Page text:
South Africa will put on hold use of AstraZeneca's COVID-19 shot in its vaccination drive, after data showed it gave minimal protection against infection caused by the country's dominant coronavirus variant.
Health Minister Zweli Mkhize said on Sunday that the government would await advice from scientists on how best to proceed, after a trial showed the AstraZeneca vaccine did not significantly reduce the risk of mild or moderate COVID-19 from the 501Y.V2 variant that caused a second wave of infections starting late last year.
Prior to widespread circulation of the more contagious variant, the vaccine was showing efficacy of around 75 per cent, researchers said.
In a later analysis based mostly on infections by the new variant, there was only a 22 per cent lower risk of developing mild-to-moderate COVID-19 versus those given a placebo. Although researchers said the figure was not statistically significant, due to trial design, it is well below the benchmark of at least 50 per cent regulators have set for vaccines to be considered effective against the virus.
The study did not assess whether the vaccine helped prevent severe COVID-19 because it involved mostly relatively young adults not considered to be at high risk for serious illness.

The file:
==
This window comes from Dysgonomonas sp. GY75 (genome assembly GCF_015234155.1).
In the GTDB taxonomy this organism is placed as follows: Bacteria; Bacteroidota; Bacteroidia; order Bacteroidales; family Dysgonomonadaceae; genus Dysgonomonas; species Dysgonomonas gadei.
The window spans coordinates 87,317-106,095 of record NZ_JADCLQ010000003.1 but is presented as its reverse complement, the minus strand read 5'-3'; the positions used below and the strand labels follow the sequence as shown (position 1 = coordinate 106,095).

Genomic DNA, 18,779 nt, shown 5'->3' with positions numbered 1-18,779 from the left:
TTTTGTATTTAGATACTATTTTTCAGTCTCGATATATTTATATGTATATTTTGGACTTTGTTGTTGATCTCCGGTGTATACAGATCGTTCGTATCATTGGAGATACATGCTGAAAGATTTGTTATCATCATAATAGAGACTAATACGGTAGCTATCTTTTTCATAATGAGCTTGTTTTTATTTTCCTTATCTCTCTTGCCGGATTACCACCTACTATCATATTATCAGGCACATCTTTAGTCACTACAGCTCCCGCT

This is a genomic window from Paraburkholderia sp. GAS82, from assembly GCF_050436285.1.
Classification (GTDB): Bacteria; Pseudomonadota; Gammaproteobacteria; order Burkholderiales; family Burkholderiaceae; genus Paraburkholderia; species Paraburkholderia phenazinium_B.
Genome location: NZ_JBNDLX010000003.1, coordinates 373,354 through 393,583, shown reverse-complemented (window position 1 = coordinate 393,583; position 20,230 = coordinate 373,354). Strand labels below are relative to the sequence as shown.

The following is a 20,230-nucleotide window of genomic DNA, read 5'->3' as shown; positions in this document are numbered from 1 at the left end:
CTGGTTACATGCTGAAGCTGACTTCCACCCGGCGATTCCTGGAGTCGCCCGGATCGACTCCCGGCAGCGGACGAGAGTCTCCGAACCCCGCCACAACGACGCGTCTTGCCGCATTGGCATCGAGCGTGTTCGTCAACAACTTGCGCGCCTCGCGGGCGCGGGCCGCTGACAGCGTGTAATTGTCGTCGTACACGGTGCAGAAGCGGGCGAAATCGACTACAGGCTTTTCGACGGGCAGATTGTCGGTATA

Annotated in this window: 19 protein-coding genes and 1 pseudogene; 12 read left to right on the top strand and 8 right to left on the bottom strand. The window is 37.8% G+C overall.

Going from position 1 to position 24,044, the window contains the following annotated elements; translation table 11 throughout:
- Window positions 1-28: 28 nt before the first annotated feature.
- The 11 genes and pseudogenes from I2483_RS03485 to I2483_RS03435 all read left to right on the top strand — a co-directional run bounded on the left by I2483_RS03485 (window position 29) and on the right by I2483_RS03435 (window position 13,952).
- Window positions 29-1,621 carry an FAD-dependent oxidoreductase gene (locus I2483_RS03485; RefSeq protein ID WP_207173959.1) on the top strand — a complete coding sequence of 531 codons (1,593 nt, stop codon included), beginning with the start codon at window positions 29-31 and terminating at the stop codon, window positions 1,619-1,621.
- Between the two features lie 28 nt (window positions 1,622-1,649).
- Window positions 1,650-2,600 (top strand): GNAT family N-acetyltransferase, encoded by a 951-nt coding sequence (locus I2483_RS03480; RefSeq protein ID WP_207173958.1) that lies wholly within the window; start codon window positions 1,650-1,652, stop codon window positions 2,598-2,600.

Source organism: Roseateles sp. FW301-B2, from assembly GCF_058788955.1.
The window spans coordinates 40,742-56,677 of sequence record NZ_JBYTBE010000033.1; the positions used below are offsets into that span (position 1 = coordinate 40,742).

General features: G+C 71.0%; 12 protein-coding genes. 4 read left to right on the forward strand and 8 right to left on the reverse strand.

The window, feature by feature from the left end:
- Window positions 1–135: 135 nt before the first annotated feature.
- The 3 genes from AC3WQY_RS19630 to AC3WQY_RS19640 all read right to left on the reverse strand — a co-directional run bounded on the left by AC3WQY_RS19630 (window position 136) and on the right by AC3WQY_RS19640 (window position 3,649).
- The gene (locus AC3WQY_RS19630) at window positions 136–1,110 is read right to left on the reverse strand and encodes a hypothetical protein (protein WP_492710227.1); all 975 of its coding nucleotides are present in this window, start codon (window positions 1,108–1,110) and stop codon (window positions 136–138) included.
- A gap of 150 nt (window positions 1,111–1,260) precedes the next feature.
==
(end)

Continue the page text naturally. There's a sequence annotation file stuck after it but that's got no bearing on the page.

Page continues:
AstraZeneca said on Saturday that it believed its vaccine could protect against severe disease and that it had already started adapting it against the 501Y.V2 variant.
Still, professor Shabir Madhi, lead investigator on the AstraZeneca trial in South Africa, said data on the vaccine were a reality check and that it was time to "recalibrate our expectations of COVID-19 vaccines".
South Africa hopes to vaccinate 40 million people, or two-thirds of the population, to achieve some level of herd immunity but has yet to administer a single shot.
It had hoped to roll out the AstraZeneca vaccine to healthcare workers soon after on Monday receiving 1 million doses produced by the Serum Institute of India (SII).
Instead, it will offer health workers vaccines developed by Johnson & Johnson and Pfizer/BioNTech in the coming weeks.
"What does that mean for our vaccination programme which we said will start in February? The answer is it will proceed," Mkhize told an online news briefing. "From next week for the next four weeks we expect that there will be J&J vaccines, there will be Pfizer vaccines."